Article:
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South Africa Allows Killing of Elephants

Wildlife News

By CELEAN JACOBSON, Associated Press Writer Mon Feb 25, 5:14 PM ET

PRETORIA, South Africa - South Africa said Monday that it will start killing elephants to reduce their burgeoning numbers, ending a 13-year ban and possibly setting a precedent for other African nations.

Environment Minister Marthinus van Schalkwyk said the government was left with no choice but to reintroduce killing elephants "as a last option and under very strict conditions" to reduce environmental degradation and rising conflicts with humans.

The battle between humans and wildlife, how will it end?  First, it was the wolves, now it is the elephants.  Protect, then, kill.  More here:
http://news.yahoo.com/s/ap/20080225/ap_on_re_af/south_africa_elephants;_ylt=Av1_KP92_AGo480JWBiey4B4hMgF

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Bees Gain Advantages from Predecessors

Wildlife News By RANDOLPH E. SCHMID, AP Science Writer
25 February 2008

By RANDOLPH E. SCHMID, AP Science Writer 33 minutes ago

WASHINGTON - When marauding Vikings decided to settle down they usually "went native," marrying local girls and blending in. Invading honey bees may be doing the same. The invasion of new bee populations has attracted attention in recent years with the spread of so-called Africanized, or "killer bees" moving north from South America.

When a new strain of bees invades a region already populated by honey bees, they interbreed and gain benefits from the genes of their predecessors, researchers report in this week's edition of Proceedings of the National Academy of Sciences.

What advantages?  How?  Find out here:
http://news.yahoo.com/s/ap/20080226/ap_on_sc/killer_bees;_ylt=AjtpIwiG1NH2bPBo1jcXQwgPLBIF



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First the Bengals, Now the Sumatrans

Wildlife NewsTiger Parts Openly Sold in Indonesia

By MICHAEL CASEY, AP Environmental Writer Tue Feb 12, 10:50 PM ET

BANGKOK, Thailand - The critically endangered Sumatran tiger will become extinct unless Indonesia takes swift action to clamp down on the illegal sale of the big cats' body parts across the Southeast Asian country, conservationists say.

http://news.yahoo.com/s/ap/indonesia_tigers;_ylt=ApVBgzHqg7tWAR67_TenuVaQMHsB
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"Doomsday Vault"

Conservation & Preservation `Doomsday' vault opens to protect seeds
By DOUG MELLGREN, Associated Press Writer
25 February 2008

Without plants many of the denizens of the Earth could not survive. Scientists have been working with seed banks for many years to preserve plant life in case of a disaster. With over 1600 seed banks worldwide, one would think there would not need to be another, however, a new earthquake and nuclear bomb proof seed bank has just opened in Norway. It is the ultimate back up for all of the other seed banks. To learn more about this frozen vault, click here:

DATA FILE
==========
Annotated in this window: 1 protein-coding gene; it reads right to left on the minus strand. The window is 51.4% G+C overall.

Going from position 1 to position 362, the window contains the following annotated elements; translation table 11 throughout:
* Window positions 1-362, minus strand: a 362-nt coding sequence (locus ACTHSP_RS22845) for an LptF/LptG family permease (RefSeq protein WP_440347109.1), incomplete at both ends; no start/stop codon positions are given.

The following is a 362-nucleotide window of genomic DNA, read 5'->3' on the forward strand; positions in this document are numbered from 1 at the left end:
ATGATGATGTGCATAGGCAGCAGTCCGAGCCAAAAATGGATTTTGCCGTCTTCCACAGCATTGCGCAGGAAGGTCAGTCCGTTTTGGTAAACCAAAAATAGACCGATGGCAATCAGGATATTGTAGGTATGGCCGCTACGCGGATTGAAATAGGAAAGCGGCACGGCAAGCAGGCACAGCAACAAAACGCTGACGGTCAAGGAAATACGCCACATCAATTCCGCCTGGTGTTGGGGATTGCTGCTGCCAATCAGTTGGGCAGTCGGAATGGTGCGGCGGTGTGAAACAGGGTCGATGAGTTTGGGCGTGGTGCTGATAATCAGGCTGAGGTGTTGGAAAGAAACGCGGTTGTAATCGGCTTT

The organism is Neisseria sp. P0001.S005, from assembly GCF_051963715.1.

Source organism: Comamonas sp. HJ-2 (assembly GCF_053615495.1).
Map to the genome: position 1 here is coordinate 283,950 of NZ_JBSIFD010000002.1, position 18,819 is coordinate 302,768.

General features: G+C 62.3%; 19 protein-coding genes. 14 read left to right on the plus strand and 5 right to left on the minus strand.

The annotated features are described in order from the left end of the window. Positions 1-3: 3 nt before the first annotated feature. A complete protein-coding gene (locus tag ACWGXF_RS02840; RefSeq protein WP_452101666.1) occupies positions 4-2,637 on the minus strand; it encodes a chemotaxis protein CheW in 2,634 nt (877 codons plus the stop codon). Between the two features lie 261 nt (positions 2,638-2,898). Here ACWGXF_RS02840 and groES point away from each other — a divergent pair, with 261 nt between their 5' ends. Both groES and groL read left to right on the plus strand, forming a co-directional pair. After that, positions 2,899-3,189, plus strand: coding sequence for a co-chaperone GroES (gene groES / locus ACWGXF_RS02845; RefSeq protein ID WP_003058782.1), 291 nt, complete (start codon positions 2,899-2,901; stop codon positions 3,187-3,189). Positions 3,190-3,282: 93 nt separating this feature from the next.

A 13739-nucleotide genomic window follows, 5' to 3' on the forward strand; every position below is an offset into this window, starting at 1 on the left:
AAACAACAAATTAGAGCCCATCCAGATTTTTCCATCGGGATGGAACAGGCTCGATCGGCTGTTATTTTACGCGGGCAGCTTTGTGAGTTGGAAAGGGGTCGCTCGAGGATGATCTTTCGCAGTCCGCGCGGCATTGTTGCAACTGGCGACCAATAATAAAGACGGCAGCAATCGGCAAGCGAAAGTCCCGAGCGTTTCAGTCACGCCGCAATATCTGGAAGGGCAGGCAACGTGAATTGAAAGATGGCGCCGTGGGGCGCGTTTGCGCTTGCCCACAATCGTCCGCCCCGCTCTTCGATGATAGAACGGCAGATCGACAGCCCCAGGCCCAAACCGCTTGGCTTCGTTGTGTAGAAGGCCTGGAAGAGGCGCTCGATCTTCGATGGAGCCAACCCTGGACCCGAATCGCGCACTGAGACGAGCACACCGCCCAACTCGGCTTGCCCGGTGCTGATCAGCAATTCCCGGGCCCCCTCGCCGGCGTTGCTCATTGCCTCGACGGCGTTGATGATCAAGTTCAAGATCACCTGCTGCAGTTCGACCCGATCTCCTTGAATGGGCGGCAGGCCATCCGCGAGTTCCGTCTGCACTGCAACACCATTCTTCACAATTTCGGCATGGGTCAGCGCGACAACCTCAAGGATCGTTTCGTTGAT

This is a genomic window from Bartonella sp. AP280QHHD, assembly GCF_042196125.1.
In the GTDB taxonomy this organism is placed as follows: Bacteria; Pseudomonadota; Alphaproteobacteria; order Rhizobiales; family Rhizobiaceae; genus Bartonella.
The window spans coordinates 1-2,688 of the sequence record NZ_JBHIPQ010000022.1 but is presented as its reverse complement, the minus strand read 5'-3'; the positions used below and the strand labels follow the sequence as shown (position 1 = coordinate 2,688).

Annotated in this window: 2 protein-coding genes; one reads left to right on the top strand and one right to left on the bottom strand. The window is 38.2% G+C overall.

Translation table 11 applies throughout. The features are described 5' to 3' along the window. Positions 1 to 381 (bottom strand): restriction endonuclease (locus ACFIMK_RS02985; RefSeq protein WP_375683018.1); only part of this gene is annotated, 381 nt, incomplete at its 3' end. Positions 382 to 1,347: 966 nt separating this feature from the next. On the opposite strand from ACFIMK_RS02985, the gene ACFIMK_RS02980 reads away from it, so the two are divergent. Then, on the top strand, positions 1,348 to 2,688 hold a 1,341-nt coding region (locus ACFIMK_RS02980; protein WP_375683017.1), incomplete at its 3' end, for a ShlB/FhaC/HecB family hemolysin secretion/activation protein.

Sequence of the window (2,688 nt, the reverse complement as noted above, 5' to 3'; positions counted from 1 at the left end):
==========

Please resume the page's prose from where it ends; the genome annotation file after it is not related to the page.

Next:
http://news.yahoo.com/s/ap/20080225/ap_on_re_eu/norway_doomsday_vault


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Big Brother bird watching boosts ecology

Wildlife NewsNewScientist.com news service
Tom Simonite  
21 February 2008

A wireless surveillance network will be used to monitor the nesting and mating rituals of a remote North Atlantic seabird colony, providing scientists with unprecedented access to their behaviour and ecology.

Researchers from Oxford University and Microsoft Research in the UK, and from the Free University of Berlin, Germany, developed the network to monitor more than 100,000 Manx shearwater birds that breed during the summer on Skomer Island, off the west coast of Wales in the North Atlantic.

Pairs of shearwaters raise their chicks inside metre-long burrows, visiting them during the night, sometimes after fishing trips that can last several days.

Wireless tags will be attached to many of the bird's legs, and sensors embedded in their burrows will detect when the adults enter or leave their nest, measure temperature and humidity within the burrow and, eventually, even weigh the birds as they pass by. The data will then be fed live to researchers via a satellite link.

The researchers say the network will provide unparalleled access to details of the birds' lives, from the comfort of a remote desk. Similar wireless networks could improve ecological monitoring or help protect vulnerable environments, they add.

To read the remainder of this article please use the link below.

NewScientist.com

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